The Obama administration today "partially lifted the secrecy that has cloaked one of the United States's most contentious tactics for fighting terrorists," as the New York Times puts it, and revealed that it believes U.S. airstrikes conducted outside established war zones like Afghanistan have killed as many as 116 civilian bystanders. The administration says it also killed an additional 2,500 people in those non-war-zones who were members of terrorist groups.
The assessment of the drone death toll is long-awaited, and human rights groups say the real number is much higher. In releasing the acknowledgement, the U.S. is basically admitting also that it has no way of really knowing how many civilians it kills.
Is it a wacky coincidence that the number of innocent people we have killed with drone strikes outside of war zones was released at the end of the day on a Friday before a big holiday weekend? Nope.
The official civilian death count is hundreds lower than most estimates compiled by independent organizations that try to track what the government calls targeted killings in chaotic places like tribal Pakistan, Yemen, Somalia and Libya. Most of the strikes have been carried out by drones, though a small number have involved traditional aircraft or cruise missiles.
At the same time, President Obama issued an executive order making civilian protection a priority and requiring the government in the future to disclose the number of civilian deaths each year. The order, which could be canceled or altered by a future president, tries to commit his successors to greater openness than he achieved in the first seven years of his presidency.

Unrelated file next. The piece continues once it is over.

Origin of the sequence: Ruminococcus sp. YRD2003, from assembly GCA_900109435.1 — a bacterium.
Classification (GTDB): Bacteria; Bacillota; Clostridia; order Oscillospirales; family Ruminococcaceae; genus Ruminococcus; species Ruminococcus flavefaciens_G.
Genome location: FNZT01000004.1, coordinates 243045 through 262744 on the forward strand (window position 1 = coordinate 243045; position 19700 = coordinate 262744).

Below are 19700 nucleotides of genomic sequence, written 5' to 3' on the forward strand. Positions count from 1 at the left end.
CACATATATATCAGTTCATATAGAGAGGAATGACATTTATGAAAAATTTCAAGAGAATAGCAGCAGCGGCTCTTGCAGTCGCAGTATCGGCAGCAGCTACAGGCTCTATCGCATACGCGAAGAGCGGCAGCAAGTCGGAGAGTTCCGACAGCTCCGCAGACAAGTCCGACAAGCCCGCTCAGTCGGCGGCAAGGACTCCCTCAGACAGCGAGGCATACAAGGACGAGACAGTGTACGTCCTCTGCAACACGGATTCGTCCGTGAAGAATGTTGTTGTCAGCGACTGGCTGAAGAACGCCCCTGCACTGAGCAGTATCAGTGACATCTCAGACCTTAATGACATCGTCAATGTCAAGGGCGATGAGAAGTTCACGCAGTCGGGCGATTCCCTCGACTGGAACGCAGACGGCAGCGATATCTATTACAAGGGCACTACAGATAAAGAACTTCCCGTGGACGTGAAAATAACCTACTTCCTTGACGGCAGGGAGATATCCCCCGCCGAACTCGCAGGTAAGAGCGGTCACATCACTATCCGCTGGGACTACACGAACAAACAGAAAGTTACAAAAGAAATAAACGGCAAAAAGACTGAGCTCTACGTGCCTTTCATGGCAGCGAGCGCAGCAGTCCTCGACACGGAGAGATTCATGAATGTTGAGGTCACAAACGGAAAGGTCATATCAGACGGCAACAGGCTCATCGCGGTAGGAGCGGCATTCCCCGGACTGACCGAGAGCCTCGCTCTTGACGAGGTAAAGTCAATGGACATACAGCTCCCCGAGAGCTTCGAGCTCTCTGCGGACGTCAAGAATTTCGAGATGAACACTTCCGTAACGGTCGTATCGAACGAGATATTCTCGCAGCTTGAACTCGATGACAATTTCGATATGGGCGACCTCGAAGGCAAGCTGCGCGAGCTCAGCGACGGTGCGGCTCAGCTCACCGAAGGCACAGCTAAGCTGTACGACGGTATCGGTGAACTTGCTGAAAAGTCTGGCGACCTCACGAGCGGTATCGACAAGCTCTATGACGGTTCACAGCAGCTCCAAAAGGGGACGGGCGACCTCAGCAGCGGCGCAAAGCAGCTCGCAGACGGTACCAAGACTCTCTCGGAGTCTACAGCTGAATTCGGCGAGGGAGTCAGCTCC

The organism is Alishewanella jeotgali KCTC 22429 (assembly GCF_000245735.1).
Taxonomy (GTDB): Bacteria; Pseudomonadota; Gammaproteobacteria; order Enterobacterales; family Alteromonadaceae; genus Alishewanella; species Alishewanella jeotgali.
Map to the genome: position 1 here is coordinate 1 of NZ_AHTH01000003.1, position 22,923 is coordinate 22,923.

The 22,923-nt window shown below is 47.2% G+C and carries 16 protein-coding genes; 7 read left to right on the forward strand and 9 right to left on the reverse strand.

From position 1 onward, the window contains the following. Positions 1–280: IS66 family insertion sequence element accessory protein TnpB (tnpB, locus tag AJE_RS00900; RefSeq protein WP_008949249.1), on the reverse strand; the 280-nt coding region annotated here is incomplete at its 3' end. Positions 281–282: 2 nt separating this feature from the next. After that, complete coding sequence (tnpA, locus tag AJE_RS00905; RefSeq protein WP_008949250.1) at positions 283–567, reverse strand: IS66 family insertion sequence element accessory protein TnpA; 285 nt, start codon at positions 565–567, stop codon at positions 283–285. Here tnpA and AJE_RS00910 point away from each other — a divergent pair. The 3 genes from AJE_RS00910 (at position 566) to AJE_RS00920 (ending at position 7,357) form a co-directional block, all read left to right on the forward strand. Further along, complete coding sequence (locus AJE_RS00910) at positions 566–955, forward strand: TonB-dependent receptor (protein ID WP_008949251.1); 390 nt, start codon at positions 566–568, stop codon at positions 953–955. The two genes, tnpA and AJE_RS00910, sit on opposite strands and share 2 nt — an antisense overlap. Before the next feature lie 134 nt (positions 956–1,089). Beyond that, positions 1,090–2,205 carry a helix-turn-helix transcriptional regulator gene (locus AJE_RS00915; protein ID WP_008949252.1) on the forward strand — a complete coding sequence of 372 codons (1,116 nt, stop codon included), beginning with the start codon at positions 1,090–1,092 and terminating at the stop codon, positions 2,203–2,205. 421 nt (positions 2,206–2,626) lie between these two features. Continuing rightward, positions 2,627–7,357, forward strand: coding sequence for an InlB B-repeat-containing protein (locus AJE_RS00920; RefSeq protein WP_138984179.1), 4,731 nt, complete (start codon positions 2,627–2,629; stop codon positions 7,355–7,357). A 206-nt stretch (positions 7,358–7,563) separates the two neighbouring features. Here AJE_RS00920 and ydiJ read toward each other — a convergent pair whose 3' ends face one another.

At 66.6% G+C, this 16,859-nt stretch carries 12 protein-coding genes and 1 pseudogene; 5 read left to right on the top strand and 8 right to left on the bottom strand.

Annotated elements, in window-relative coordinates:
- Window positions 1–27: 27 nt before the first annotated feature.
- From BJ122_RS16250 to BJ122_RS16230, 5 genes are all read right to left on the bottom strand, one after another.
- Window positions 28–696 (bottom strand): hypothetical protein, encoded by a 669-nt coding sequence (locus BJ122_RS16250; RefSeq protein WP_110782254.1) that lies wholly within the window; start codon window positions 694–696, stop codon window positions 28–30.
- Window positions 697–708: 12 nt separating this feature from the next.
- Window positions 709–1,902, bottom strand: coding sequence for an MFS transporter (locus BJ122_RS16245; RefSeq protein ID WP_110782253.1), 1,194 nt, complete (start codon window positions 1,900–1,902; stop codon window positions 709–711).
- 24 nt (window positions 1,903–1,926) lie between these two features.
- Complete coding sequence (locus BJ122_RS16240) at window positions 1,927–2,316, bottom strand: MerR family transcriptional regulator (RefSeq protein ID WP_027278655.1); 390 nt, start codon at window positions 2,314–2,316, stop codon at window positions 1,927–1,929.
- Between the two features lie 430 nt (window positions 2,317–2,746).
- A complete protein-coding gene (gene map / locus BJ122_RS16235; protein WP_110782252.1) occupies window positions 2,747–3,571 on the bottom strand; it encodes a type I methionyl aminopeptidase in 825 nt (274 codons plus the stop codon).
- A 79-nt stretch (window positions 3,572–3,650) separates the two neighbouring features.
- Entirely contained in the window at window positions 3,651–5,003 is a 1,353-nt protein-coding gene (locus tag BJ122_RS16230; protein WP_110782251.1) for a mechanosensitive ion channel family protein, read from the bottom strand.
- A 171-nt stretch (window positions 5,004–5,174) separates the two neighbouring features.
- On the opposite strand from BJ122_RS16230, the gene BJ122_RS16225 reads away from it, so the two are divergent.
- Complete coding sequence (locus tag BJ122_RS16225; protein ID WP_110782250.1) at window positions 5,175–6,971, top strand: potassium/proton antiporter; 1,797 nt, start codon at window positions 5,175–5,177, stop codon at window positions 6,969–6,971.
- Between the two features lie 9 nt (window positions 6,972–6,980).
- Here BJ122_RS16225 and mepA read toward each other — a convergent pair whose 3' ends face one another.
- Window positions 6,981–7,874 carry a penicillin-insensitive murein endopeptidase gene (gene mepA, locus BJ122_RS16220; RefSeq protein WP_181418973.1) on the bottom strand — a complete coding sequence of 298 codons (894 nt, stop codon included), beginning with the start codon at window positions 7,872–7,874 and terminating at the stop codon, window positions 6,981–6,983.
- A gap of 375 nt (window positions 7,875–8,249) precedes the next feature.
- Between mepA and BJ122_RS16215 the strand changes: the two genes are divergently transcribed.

In a seeming acknowledgment that the long-anticipated disclosure would be greeted with skepticism by drone critics, the administration released the numbers on a Friday afternoon before a holiday weekend. The use of a range of estimated civilian deaths underscored the fact that the government often does not know for sure the affiliations of those killed.
The executive order signed by Obama today says "civilian casualties are a tragic and at times unavoidable consequence of the use of force in situations of armed conflict or in the exercise of a state's inherent right of self-defense." It goes on to detail what the U.S. defines as "best practices" to reduce the likelihood of killing innocent people, and "take appropriate steps" when we accidentally murder them with drones.
Related coverage by Spencer Ackerman at the Guardian: "Obama claims US drones strikes have killed up to 116 civilians"